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Claudia Diana Eichler

Mindful equitation

Many excellent works have dealt with the training and gymnastics of the horse, many excellent horse experts write books and articles and hold workshops on the mental handling of living beings, which are so sensitive and honest due to their evolution, and so strong and convincing in their physical presence. But what riders should work out for themselves in order to achieve the spectrum of mental and physical fitness that is required for successful coexistence between horse and human - there is still room for this in the world of horse books!


This work aims to close the gap that can cloud riding pleasure: be it through the provocation of physical complaints, dissatisfaction with one's own ideas and implementation or through seemingly insurmountable disharmonies in the human-horse system.


Equestrian fitness perhaps represents the most extensive demands on the qualities of physical and mental balance in the entire sporting world.

In addition to the basics of endurance, coordination and strength, a maximum of balance, perception and concentration is required in harmony with sovereignty, composure and self-control. Forward thinking already implies an extraordinary ability to perceive. Selectively coordinating stimulation and achieving differentiated positioning and perfect body control are basic skills of the highest standards. Stress resilience, when patience is at risk of breaking or critical situations need to be mastered, is part of everyday life as a rider.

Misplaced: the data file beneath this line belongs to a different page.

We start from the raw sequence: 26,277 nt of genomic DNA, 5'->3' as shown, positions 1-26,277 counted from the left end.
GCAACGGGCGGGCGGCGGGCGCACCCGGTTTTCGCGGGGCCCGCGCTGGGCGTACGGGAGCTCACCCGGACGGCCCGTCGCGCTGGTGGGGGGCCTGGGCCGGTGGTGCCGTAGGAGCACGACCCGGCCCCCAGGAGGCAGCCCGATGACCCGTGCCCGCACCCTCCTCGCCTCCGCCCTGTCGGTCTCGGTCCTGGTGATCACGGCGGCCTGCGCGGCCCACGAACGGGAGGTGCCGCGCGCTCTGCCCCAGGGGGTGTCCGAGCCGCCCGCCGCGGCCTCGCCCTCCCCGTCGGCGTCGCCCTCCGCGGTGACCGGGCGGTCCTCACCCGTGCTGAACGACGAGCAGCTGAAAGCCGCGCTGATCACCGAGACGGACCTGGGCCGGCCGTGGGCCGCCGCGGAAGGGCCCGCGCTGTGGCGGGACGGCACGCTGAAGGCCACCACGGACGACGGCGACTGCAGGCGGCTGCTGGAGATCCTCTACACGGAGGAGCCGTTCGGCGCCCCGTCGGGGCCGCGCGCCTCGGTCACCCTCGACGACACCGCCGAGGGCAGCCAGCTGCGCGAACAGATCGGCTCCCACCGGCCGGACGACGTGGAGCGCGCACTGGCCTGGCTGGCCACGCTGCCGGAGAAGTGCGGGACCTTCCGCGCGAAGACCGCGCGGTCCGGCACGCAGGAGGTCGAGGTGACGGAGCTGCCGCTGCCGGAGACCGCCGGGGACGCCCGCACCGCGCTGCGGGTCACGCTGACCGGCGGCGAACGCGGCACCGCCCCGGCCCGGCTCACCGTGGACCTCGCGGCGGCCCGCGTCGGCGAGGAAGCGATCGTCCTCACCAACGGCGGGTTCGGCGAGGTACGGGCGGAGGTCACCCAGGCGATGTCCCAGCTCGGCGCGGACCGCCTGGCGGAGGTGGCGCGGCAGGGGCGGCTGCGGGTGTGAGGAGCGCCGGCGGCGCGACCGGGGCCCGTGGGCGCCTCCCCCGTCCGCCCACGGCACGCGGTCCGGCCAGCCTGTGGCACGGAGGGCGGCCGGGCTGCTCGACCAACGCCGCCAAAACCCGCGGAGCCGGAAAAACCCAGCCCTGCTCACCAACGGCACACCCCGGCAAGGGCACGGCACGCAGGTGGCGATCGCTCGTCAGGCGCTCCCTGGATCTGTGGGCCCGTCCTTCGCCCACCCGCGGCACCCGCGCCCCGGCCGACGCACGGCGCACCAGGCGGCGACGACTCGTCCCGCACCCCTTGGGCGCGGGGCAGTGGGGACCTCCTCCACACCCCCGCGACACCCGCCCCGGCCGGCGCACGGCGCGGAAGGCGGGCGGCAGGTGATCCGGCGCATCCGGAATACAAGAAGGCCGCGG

The horse became a partner to humans thousands of years ago. As a draft and pack animal, war horse, leisure or sports partner and in the professional sector as a colleague or ward, it is an integral part of human history with all its abilities. During domestication, there was not always respectful interaction in coexistence, so the desire to dominate is often still in the minds of riders, trainers and breeders. The captains of the old school already taught that the horse's enormous power cannot be controlled through counterforce through physical strength, but through mental strength. “Mens sana in corpore sano   - A healthy mind lives in a healthy body,” the Roman satirist Juvenal used this paradigm to get to the heart of what makes riding a sport and an attitude to life: the harmony of body, mind and intellect Creating a balance that signals to our horse partner with his strong escape instinct: “Here you will find someone who is responsible, who you can trust, who will hold your soul just as you carry his body”. This attitude enables a beneficial, joyful symbiosis between living beings who accompany each other on a journey through life, perhaps into old age - be it in competitive or recreational sports, in therapy, in ground work, but always out of friendship.

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